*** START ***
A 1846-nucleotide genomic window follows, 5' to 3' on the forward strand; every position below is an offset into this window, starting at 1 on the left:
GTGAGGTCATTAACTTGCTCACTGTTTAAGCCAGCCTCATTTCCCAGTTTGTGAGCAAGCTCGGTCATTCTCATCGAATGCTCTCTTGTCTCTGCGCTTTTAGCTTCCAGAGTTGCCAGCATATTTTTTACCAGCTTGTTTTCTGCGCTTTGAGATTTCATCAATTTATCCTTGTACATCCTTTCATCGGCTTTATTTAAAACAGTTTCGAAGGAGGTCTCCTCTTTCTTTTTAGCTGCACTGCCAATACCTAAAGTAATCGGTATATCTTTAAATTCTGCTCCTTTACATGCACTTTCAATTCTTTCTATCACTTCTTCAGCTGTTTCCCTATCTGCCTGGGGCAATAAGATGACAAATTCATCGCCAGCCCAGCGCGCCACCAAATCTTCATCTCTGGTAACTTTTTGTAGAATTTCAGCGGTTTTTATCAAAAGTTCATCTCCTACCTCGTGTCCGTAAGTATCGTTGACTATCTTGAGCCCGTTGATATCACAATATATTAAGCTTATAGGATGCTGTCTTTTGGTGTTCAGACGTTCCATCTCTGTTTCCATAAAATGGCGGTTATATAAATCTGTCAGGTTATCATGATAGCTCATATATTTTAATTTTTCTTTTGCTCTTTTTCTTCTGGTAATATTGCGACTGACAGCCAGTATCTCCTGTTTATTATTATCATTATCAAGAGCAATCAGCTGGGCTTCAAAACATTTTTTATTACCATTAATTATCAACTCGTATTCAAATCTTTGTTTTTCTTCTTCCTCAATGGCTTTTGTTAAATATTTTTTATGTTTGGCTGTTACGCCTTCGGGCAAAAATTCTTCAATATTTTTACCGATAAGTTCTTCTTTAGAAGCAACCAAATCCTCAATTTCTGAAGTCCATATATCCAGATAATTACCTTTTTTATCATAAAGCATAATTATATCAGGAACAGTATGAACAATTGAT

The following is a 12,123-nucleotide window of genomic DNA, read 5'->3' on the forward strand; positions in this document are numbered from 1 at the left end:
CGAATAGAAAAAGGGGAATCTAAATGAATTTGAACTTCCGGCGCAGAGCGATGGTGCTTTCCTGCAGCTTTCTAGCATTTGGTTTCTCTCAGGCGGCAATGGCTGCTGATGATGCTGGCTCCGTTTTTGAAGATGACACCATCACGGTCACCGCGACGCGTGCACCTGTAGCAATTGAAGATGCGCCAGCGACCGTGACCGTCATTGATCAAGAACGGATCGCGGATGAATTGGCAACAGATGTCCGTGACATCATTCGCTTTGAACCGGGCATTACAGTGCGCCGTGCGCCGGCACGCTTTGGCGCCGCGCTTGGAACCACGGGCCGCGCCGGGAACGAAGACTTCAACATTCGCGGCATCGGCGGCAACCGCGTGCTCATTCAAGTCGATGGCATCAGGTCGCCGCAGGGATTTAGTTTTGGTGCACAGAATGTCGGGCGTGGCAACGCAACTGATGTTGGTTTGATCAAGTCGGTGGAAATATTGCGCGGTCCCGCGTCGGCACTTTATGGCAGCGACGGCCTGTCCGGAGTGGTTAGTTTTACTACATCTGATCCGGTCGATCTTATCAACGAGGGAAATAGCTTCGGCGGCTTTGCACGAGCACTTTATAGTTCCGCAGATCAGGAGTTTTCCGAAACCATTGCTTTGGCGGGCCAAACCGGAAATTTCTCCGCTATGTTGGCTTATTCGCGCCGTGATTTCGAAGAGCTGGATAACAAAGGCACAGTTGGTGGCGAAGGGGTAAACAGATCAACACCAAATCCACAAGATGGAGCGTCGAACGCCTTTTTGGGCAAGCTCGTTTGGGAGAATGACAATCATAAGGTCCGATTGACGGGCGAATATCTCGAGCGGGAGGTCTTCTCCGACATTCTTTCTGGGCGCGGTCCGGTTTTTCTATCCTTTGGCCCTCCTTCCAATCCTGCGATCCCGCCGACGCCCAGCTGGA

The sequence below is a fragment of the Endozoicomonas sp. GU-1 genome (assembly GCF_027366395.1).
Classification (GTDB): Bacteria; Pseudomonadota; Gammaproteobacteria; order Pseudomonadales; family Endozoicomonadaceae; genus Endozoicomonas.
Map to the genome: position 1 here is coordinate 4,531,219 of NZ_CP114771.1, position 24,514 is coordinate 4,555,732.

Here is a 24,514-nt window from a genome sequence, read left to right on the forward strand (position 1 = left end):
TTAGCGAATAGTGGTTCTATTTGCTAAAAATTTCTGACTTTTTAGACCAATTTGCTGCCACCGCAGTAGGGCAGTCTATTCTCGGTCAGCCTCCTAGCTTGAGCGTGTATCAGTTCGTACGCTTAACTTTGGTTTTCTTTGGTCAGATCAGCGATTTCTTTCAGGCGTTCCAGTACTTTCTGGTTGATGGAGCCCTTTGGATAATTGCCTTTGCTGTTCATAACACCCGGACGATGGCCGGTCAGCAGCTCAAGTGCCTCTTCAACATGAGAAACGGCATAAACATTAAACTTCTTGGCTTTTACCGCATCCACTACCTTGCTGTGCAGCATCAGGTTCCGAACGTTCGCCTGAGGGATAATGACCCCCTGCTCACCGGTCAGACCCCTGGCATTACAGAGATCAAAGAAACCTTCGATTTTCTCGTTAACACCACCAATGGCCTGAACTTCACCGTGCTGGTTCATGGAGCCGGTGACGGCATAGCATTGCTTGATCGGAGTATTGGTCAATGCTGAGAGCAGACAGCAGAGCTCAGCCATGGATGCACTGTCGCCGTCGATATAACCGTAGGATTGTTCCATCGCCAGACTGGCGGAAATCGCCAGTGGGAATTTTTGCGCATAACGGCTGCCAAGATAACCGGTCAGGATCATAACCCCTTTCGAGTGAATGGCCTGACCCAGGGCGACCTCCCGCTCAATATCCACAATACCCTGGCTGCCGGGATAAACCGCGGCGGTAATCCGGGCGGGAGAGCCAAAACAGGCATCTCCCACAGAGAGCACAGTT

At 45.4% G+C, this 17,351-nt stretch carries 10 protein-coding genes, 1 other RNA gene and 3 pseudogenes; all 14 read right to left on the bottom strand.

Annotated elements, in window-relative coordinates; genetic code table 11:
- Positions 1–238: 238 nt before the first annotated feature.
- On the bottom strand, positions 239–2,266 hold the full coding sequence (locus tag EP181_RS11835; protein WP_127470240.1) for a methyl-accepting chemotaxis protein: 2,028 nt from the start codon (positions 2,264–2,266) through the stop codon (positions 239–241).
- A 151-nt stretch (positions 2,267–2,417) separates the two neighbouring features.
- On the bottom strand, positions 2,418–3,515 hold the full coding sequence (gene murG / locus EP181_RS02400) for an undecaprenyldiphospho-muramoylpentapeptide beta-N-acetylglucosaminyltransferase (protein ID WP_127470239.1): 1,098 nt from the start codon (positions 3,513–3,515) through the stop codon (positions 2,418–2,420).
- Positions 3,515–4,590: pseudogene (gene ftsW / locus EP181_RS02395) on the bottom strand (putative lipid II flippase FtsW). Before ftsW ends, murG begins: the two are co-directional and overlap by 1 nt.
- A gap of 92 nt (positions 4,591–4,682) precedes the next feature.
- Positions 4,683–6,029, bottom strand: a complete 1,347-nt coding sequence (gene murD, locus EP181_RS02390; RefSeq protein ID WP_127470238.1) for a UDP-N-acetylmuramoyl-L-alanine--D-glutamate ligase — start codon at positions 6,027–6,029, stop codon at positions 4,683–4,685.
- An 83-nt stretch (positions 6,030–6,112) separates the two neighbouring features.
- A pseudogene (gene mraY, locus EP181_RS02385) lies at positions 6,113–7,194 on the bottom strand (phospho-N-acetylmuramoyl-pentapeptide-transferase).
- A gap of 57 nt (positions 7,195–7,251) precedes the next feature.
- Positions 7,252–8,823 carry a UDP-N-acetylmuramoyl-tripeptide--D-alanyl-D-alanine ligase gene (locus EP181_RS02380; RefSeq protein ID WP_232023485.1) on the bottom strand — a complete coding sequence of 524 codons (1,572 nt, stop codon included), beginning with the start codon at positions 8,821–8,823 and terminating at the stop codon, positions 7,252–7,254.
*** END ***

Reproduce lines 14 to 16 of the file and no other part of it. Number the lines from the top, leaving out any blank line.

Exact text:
- A 151-nt stretch (positions 2,267–2,417) separates the two neighbouring features.
- On the bottom strand, positions 2,418–3,515 hold the full coding sequence (gene murG / locus EP181_RS02400) for an undecaprenyldiphospho-muramoylpentapeptide beta-N-acetylglucosaminyltransferase (protein ID WP_127470239.1): 1,098 nt from the start codon (positions 3,513–3,515) through the stop codon (positions 2,418–2,420).
- Positions 3,515–4,590: pseudogene (gene ftsW / locus EP181_RS02395) on the bottom strand (putative lipid II flippase FtsW). Before ftsW ends, murG begins: the two are co-directional and overlap by 1 nt.